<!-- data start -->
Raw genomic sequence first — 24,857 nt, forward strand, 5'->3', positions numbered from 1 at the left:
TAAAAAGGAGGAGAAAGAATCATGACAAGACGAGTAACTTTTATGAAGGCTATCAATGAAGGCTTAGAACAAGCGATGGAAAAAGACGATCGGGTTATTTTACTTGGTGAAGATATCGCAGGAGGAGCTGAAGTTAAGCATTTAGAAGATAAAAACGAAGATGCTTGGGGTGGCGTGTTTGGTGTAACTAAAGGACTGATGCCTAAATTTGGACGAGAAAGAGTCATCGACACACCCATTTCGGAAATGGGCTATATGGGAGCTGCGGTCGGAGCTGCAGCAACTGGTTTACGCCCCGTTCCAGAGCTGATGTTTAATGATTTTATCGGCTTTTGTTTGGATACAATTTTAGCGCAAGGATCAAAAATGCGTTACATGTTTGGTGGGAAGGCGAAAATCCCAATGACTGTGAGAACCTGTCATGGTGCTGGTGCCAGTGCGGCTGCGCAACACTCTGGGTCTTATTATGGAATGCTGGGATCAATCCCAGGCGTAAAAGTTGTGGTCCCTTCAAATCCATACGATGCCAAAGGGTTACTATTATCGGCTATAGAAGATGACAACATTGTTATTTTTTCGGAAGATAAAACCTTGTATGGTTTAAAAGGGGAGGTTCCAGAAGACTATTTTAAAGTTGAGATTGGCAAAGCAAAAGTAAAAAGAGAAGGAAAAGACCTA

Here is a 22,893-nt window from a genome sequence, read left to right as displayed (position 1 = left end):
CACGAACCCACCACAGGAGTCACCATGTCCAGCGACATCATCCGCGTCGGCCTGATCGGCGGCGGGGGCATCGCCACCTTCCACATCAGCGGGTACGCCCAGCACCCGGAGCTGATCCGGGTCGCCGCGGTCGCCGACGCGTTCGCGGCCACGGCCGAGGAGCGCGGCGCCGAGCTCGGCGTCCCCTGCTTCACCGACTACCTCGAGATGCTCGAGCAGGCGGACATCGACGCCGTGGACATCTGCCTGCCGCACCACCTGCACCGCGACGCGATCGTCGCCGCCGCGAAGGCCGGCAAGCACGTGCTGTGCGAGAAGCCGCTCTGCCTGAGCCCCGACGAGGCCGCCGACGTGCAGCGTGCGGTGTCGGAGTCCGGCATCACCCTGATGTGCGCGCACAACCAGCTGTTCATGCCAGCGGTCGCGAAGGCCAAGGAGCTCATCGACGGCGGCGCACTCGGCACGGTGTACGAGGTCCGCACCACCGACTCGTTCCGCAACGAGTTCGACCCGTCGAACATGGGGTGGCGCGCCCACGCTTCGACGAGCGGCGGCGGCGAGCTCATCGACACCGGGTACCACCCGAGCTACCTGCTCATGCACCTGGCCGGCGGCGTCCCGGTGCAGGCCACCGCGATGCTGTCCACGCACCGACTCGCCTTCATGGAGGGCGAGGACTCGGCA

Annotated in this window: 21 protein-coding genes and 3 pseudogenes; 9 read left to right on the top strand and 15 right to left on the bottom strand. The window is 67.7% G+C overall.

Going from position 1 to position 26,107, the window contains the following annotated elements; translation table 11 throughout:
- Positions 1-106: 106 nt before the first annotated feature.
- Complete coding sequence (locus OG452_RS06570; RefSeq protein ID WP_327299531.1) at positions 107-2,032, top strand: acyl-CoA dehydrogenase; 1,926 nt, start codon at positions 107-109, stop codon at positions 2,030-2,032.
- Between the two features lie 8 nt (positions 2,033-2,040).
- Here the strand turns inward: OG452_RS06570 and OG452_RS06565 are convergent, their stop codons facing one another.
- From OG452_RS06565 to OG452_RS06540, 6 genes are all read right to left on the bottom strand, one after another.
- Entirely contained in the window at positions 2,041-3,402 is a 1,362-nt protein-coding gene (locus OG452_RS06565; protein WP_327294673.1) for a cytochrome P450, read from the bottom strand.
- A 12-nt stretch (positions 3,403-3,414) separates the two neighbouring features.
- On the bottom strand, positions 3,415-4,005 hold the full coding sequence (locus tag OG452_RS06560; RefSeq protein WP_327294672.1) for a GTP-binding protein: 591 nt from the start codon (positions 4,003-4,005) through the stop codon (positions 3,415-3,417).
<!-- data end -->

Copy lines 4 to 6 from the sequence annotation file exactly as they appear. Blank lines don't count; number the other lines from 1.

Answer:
CACGAACCCACCACAGGAGTCACCATGTCCAGCGACATCATCCGCGTCGGCCTGATCGGCGGCGGGGGCATCGCCACCTTCCACATCAGCGGGTACGCCCAGCACCCGGAGCTGATCCGGGTCGCCGCGGTCGCCGACGCGTTCGCGGCCACGGCCGAGGAGCGCGGCGCCGAGCTCGGCGTCCCCTGCTTCACCGACTACCTCGAGATGCTCGAGCAGGCGGACATCGACGCCGTGGACATCTGCCTGCCGCACCACCTGCACCGCGACGCGATCGTCGCCGCCGCGAAGGCCGGCAAGCACGTGCTGTGCGAGAAGCCGCTCTGCCTGAGCCCCGACGAGGCCGCCGACGTGCAGCGTGCGGTGTCGGAGTCCGGCATCACCCTGATGTGCGCGCACAACCAGCTGTTCATGCCAGCGGTCGCGAAGGCCAAGGAGCTCATCGACGGCGGCGCACTCGGCACGGTGTACGAGGTCCGCACCACCGACTCGTTCCGCAACGAGTTCGACCCGTCGAACATGGGGTGGCGCGCCCACGCTTCGACGAGCGGCGGCGGCGAGCTCATCGACACCGGGTACCACCCGAGCTACCTGCTCATGCACCTGGCCGGCGGCGTCCCGGTGCAGGCCACCGCGATGCTGTCCACGCACCGACTCGCCTTCATGGAGGGCGAGGACTCGGCA

Annotated in this window: 21 protein-coding genes and 3 pseudogenes; 9 read left to right on the top strand and 15 right to left on the bottom strand. The window is 67.7% G+C overall.

Going from position 1 to position 26,107, the window contains the following annotated elements; translation table 11 throughout: